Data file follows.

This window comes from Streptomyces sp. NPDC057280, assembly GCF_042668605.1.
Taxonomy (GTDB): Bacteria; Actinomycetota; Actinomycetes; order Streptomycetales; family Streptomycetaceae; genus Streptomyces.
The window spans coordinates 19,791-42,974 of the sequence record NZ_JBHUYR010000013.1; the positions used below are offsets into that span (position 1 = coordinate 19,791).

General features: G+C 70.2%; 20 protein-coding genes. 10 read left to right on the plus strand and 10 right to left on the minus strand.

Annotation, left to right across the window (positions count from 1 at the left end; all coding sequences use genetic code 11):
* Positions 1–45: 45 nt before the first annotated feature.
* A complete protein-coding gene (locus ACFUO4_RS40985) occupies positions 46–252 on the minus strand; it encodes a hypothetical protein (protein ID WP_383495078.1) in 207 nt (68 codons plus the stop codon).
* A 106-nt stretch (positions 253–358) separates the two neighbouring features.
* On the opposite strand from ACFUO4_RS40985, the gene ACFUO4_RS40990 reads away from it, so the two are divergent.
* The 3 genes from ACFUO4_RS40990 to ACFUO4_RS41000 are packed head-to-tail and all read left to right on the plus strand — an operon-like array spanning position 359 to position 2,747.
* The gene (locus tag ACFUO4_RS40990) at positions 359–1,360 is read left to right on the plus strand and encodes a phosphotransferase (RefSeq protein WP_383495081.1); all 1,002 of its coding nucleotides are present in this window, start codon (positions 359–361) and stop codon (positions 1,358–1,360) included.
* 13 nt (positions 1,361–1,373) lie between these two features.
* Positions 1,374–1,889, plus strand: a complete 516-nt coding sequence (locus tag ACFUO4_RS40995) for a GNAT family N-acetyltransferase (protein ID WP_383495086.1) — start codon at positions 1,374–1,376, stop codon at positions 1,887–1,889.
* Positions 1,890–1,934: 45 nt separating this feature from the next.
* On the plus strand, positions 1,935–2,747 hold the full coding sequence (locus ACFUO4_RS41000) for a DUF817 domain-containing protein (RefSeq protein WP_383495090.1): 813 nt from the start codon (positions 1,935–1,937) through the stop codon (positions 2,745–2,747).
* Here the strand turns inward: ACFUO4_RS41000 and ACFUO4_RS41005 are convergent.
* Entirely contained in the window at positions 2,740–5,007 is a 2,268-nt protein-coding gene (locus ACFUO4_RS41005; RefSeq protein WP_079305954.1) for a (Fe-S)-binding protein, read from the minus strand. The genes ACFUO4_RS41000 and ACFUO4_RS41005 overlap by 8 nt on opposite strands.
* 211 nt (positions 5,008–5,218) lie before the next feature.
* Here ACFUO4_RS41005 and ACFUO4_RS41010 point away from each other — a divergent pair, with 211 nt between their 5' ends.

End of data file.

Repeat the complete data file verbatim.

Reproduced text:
This window comes from Streptomyces sp. NPDC057280, assembly GCF_042668605.1.
Taxonomy (GTDB): Bacteria; Actinomycetota; Actinomycetes; order Streptomycetales; family Streptomycetaceae; genus Streptomyces.
The window spans coordinates 19,791-42,974 of the sequence record NZ_JBHUYR010000013.1; the positions used below are offsets into that span (position 1 = coordinate 19,791).

General features: G+C 70.2%; 20 protein-coding genes. 10 read left to right on the plus strand and 10 right to left on the minus strand.

Annotation, left to right across the window (positions count from 1 at the left end; all coding sequences use genetic code 11):
* Positions 1–45: 45 nt before the first annotated feature.
* A complete protein-coding gene (locus ACFUO4_RS40985) occupies positions 46–252 on the minus strand; it encodes a hypothetical protein (protein ID WP_383495078.1) in 207 nt (68 codons plus the stop codon).
* A 106-nt stretch (positions 253–358) separates the two neighbouring features.
* On the opposite strand from ACFUO4_RS40985, the gene ACFUO4_RS40990 reads away from it, so the two are divergent.
* The 3 genes from ACFUO4_RS40990 to ACFUO4_RS41000 are packed head-to-tail and all read left to right on the plus strand — an operon-like array spanning position 359 to position 2,747.
* The gene (locus tag ACFUO4_RS40990) at positions 359–1,360 is read left to right on the plus strand and encodes a phosphotransferase (RefSeq protein WP_383495081.1); all 1,002 of its coding nucleotides are present in this window, start codon (positions 359–361) and stop codon (positions 1,358–1,360) included.
* 13 nt (positions 1,361–1,373) lie between these two features.
* Positions 1,374–1,889, plus strand: a complete 516-nt coding sequence (locus tag ACFUO4_RS40995) for a GNAT family N-acetyltransferase (protein ID WP_383495086.1) — start codon at positions 1,374–1,376, stop codon at positions 1,887–1,889.
* Positions 1,890–1,934: 45 nt separating this feature from the next.
* On the plus strand, positions 1,935–2,747 hold the full coding sequence (locus ACFUO4_RS41000) for a DUF817 domain-containing protein (RefSeq protein WP_383495090.1): 813 nt from the start codon (positions 1,935–1,937) through the stop codon (positions 2,745–2,747).
* Here the strand turns inward: ACFUO4_RS41000 and ACFUO4_RS41005 are convergent.
* Entirely contained in the window at positions 2,740–5,007 is a 2,268-nt protein-coding gene (locus ACFUO4_RS41005; RefSeq protein WP_079305954.1) for a (Fe-S)-binding protein, read from the minus strand. The genes ACFUO4_RS41000 and ACFUO4_RS41005 overlap by 8 nt on opposite strands.
* 211 nt (positions 5,008–5,218) lie before the next feature.
* Here ACFUO4_RS41005 and ACFUO4_RS41010 point away from each other — a divergent pair, with 211 nt between their 5' ends.